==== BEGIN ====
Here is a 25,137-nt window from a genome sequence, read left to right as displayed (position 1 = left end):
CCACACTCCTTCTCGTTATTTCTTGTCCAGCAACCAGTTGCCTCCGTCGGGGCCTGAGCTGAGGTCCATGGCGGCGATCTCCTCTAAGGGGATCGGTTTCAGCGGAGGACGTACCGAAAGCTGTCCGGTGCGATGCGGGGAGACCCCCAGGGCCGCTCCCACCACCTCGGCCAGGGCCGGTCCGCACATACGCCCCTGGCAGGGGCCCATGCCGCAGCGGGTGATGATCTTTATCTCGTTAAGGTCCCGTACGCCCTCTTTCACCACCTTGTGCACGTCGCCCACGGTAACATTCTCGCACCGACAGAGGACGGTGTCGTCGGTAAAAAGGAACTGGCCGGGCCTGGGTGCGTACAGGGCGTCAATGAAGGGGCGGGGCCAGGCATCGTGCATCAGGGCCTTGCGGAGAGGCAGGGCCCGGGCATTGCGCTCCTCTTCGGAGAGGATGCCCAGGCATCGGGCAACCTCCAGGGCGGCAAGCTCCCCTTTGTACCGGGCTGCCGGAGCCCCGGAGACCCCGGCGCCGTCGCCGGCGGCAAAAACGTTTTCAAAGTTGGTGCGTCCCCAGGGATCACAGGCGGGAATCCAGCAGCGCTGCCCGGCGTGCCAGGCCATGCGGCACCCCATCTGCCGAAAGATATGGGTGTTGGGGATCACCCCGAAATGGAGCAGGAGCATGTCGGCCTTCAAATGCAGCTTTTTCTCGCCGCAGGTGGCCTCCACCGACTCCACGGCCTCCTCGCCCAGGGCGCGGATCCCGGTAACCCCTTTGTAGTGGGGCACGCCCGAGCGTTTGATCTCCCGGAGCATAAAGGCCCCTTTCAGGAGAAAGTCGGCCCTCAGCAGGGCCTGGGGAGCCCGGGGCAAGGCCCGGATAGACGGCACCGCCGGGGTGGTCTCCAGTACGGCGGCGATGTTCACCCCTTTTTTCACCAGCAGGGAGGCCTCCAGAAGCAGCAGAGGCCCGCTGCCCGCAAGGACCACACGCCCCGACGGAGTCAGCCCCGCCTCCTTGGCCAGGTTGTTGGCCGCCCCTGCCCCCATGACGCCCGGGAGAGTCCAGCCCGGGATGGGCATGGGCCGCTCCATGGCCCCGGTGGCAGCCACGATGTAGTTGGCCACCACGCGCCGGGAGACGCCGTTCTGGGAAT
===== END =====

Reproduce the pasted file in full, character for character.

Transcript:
Here is a 25,137-nt window from a genome sequence, read left to right as displayed (position 1 = left end):
CCACACTCCTTCTCGTTATTTCTTGTCCAGCAACCAGTTGCCTCCGTCGGGGCCTGAGCTGAGGTCCATGGCGGCGATCTCCTCTAAGGGGATCGGTTTCAGCGGAGGACGTACCGAAAGCTGTCCGGTGCGATGCGGGGAGACCCCCAGGGCCGCTCCCACCACCTCGGCCAGGGCCGGTCCGCACATACGCCCCTGGCAGGGGCCCATGCCGCAGCGGGTGATGATCTTTATCTCGTTAAGGTCCCGTACGCCCTCTTTCACCACCTTGTGCACGTCGCCCACGGTAACATTCTCGCACCGACAGAGGACGGTGTCGTCGGTAAAAAGGAACTGGCCGGGCCTGGGTGCGTACAGGGCGTCAATGAAGGGGCGGGGCCAGGCATCGTGCATCAGGGCCTTGCGGAGAGGCAGGGCCCGGGCATTGCGCTCCTCTTCGGAGAGGATGCCCAGGCATCGGGCAACCTCCAGGGCGGCAAGCTCCCCTTTGTACCGGGCTGCCGGAGCCCCGGAGACCCCGGCGCCGTCGCCGGCGGCAAAAACGTTTTCAAAGTTGGTGCGTCCCCAGGGATCACAGGCGGGAATCCAGCAGCGCTGCCCGGCGTGCCAGGCCATGCGGCACCCCATCTGCCGAAAGATATGGGTGTTGGGGATCACCCCGAAATGGAGCAGGAGCATGTCGGCCTTCAAATGCAGCTTTTTCTCGCCGCAGGTGGCCTCCACCGACTCCACGGCCTCCTCGCCCAGGGCGCGGATCCCGGTAACCCCTTTGTAGTGGGGCACGCCCGAGCGTTTGATCTCCCGGAGCATAAAGGCCCCTTTCAGGAGAAAGTCGGCCCTCAGCAGGGCCTGGGGAGCCCGGGGCAAGGCCCGGATAGACGGCACCGCCGGGGTGGTCTCCAGTACGGCGGCGATGTTCACCCCTTTTTTCACCAGCAGGGAGGCCTCCAGAAGCAGCAGAGGCCCGCTGCCCGCAAGGACCACACGCCCCGACGGAGTCAGCCCCGCCTCCTTGGCCAGGTTGTTGGCCGCCCCTGCCCCCATGACGCCCGGGAGAGTCCAGCCCGGGATGGGCATGGGCCGCTCCATGGCCCCGGTGGCAGCCACGATGTAGTTGGCCACCACGCGCCGGGAGACGCCGTTCTGGGAAT